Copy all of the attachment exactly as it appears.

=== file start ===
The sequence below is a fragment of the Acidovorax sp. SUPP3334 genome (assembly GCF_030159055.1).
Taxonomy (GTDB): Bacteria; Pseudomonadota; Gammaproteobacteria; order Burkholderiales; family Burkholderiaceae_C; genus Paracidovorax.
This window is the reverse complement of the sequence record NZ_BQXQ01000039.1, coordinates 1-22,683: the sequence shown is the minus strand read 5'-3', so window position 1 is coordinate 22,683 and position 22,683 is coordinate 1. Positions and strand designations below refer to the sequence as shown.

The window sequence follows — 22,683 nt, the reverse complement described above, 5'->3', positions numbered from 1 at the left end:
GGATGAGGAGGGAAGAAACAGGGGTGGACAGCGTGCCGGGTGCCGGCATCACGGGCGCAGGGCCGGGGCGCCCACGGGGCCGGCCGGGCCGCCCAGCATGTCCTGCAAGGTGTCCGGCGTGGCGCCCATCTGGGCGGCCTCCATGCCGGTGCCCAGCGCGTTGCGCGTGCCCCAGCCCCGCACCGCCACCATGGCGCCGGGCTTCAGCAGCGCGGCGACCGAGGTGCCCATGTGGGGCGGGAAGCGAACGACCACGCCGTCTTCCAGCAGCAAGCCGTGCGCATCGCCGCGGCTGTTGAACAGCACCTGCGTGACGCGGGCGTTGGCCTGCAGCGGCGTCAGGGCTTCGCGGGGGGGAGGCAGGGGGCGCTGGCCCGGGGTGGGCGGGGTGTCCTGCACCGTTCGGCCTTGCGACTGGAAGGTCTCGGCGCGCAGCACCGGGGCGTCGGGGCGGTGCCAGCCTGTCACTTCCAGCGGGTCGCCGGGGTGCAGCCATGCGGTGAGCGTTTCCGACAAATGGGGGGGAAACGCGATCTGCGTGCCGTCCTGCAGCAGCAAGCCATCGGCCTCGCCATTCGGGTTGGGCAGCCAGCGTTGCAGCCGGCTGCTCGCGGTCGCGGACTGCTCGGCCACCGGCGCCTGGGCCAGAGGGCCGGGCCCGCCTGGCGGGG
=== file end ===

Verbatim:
The sequence below is a fragment of the Acidovorax sp. SUPP3334 genome (assembly GCF_030159055.1).
Taxonomy (GTDB): Bacteria; Pseudomonadota; Gammaproteobacteria; order Burkholderiales; family Burkholderiaceae_C; genus Paracidovorax.
This window is the reverse complement of the sequence record NZ_BQXQ01000039.1, coordinates 1-22,683: the sequence shown is the minus strand read 5'-3', so window position 1 is coordinate 22,683 and position 22,683 is coordinate 1. Positions and strand designations below refer to the sequence as shown.

The window sequence follows — 22,683 nt, the reverse complement described above, 5'->3', positions numbered from 1 at the left end:
GGATGAGGAGGGAAGAAACAGGGGTGGACAGCGTGCCGGGTGCCGGCATCACGGGCGCAGGGCCGGGGCGCCCACGGGGCCGGCCGGGCCGCCCAGCATGTCCTGCAAGGTGTCCGGCGTGGCGCCCATCTGGGCGGCCTCCATGCCGGTGCCCAGCGCGTTGCGCGTGCCCCAGCCCCGCACCGCCACCATGGCGCCGGGCTTCAGCAGCGCGGCGACCGAGGTGCCCATGTGGGGCGGGAAGCGAACGACCACGCCGTCTTCCAGCAGCAAGCCGTGCGCATCGCCGCGGCTGTTGAACAGCACCTGCGTGACGCGGGCGTTGGCCTGCAGCGGCGTCAGGGCTTCGCGGGGGGGAGGCAGGGGGCGCTGGCCCGGGGTGGGCGGGGTGTCCTGCACCGTTCGGCCTTGCGACTGGAAGGTCTCGGCGCGCAGCACCGGGGCGTCGGGGCGGTGCCAGCCTGTCACTTCCAGCGGGTCGCCGGGGTGCAGCCATGCGGTGAGCGTTTCCGACAAATGGGGGGGAAACGCGATCTGCGTGCCGTCCTGCAGCAGCAAGCCATCGGCCTCGCCATTCGGGTTGGGCAGCCAGCGTTGCAGCCGGCTGCTCGCGGTCGCGGACTGCTCGGCCACCGGCGCCTGGGCCAGAGGGCCGGGCCCGCCTGGCGGGG